Scirpus

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Scirpus

Description

Annual or perennial herbs of very various habit, stonoliferous or cespitose, glabrous or only minutely hairy in the inflorescence. Leaves either with more or less developed blades, or reduced to bladeless sheaths; Inflorescence terminal, but often pseudolateral, capitate or anthelate, or consisting of a single spikelet. Flowers hermaphrodite, the upper ones often tabescent. Stamens 1-3;

Distribution

Asia-Tropical:, Sumatera (Sumatera present) worldwide: present
A large genus (possibly 200 spp.) of worldwide distribution, in Malesia 21 spp. Several Malesian species are mountain plants with disjunct areas. Scirpus beccarii and S. junghuhnii are apparently endemics of Sumatra.

Uses

Only a few species have some economic importance. The stems of S. grossus and S. mucronatus are often used for making cheap but durable mats and bags; S.juncoides is sometimes used as a green food for cattle.

Notes

The genus is in comparison with other genera of the family heterogeneous. It comprises all the species of subfamily Cyperoideae left after the more or less homogeneous genera have been taken out. The only characteristics of Scirpus are the spirally arranged glumes and the style not articulated with the ovary.
Several attempts have been made to split it up into smaller genera, or to divide it into subgenera. These efforts have failed in my opinion, as the resulting genera or subgenera are just as well heterogeneous, and often agglomerates of very dissimilar species. The only way out is obviously to distinguish a number of sections each comprising a set of probably allied species, a procedure also employed by CHERMEZON in the Fl. Madag. The Malesian species are tentatively arranged in such sections, to which a separate key has been added.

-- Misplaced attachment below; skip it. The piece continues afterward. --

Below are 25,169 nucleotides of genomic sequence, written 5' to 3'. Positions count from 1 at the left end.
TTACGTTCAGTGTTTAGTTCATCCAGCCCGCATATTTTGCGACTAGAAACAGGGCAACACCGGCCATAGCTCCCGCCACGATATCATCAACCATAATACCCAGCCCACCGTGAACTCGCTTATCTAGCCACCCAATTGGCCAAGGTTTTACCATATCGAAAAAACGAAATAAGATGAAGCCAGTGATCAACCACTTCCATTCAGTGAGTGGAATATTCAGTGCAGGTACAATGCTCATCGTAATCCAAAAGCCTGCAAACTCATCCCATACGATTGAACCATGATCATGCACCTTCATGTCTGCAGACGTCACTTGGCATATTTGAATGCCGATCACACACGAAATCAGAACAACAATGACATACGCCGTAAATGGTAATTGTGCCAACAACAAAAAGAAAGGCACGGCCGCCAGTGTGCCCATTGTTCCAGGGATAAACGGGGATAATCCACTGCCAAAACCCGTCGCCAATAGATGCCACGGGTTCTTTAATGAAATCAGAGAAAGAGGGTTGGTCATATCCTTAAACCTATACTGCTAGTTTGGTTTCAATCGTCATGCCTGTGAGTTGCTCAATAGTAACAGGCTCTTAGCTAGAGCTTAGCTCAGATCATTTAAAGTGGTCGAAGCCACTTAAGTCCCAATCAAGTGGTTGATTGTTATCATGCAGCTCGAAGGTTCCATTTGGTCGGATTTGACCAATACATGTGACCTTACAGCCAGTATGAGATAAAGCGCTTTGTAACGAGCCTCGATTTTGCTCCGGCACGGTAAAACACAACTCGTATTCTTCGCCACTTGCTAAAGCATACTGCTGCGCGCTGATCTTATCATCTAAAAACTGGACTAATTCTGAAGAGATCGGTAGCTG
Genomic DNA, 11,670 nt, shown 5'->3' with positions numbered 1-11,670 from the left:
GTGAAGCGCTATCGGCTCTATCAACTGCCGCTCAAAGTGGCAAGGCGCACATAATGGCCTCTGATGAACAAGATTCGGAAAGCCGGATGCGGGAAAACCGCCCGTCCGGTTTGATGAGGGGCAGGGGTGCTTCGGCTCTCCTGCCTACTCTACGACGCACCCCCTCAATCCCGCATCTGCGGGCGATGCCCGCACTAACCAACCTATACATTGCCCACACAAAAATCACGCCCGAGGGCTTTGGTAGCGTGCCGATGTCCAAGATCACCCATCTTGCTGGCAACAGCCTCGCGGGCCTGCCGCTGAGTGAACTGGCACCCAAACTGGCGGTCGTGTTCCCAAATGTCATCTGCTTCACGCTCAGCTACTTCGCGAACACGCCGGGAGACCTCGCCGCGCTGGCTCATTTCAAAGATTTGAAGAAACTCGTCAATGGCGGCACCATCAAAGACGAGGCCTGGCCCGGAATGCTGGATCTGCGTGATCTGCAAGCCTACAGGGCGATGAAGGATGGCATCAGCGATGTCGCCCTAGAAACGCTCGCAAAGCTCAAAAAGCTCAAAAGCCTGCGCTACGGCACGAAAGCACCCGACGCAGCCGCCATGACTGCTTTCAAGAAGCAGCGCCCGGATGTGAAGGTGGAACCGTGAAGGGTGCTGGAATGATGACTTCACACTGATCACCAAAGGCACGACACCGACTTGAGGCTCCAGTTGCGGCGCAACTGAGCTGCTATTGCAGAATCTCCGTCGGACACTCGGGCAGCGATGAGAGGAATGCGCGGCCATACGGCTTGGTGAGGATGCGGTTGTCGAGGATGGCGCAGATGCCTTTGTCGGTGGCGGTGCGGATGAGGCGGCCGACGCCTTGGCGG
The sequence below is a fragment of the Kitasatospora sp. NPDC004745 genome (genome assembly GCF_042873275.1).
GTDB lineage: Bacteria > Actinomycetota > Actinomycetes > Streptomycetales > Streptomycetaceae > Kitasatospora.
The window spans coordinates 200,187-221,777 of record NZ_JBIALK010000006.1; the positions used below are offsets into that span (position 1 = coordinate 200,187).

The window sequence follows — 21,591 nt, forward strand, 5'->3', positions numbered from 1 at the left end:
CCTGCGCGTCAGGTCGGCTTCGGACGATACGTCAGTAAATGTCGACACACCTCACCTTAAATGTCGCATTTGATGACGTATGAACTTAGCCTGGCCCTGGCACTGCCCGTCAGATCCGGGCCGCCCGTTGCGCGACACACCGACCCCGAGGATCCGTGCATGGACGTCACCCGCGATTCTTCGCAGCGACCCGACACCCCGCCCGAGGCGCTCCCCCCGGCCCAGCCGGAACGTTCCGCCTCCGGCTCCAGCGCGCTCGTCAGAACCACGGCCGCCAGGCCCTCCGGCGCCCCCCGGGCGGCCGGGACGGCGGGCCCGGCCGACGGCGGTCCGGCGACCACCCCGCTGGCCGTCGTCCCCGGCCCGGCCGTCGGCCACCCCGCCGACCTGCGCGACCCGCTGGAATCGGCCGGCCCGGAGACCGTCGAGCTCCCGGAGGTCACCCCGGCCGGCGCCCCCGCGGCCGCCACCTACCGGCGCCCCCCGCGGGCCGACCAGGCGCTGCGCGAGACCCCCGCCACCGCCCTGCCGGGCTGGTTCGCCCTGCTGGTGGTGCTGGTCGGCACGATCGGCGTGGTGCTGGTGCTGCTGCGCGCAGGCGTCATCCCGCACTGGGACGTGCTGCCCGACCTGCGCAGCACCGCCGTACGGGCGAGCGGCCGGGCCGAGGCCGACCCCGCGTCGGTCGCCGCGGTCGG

Specific delimitation offers several difficulties, as many species appear to be racially differentiated, especially when isolated populations have been formed in mountainous country. A good example of this is the S. subcapitatus complex. It is remarkable that certain characters, generally accepted as important in Cyperaceae, as for example the structure of the perianth bristles, are less constant in such complexes, which are doubtless genetically coherent.
In some cases specific limits turn out to be less distinct than was assumed formerly; for instance S. mucronatus subsp. clemensii from New Guinea distinctly diminishes the demarcation between S. mucronatus and S.juncoides.

Citation

STEUD. - in Syn. 1855: 83
BEETLE - in Am. J. Bot. 1940
LINNÉ - in Am. J. Bot. 1944
CLARKE - in Kew Bull. 1908: 111
LINNÉ, Gen. Pl., ed. 5. 1754: 26
KUNTH - in En. 1837: 157
LINNÉ - in Am. J. Bot. 1946
LINNÉ - in Am. J. Bot. 1941
PAX - in E. & P., Nat. Pfl. Fam. 2. 1887: 111
BOECK. - in Linnaea. 1869-1870: 475
B. & H. - in Gen. Pl. 1883: 1049
LINNÉ - in Am. J. Bot. 1943
LINNÉ - in Am. J. Bot. 1942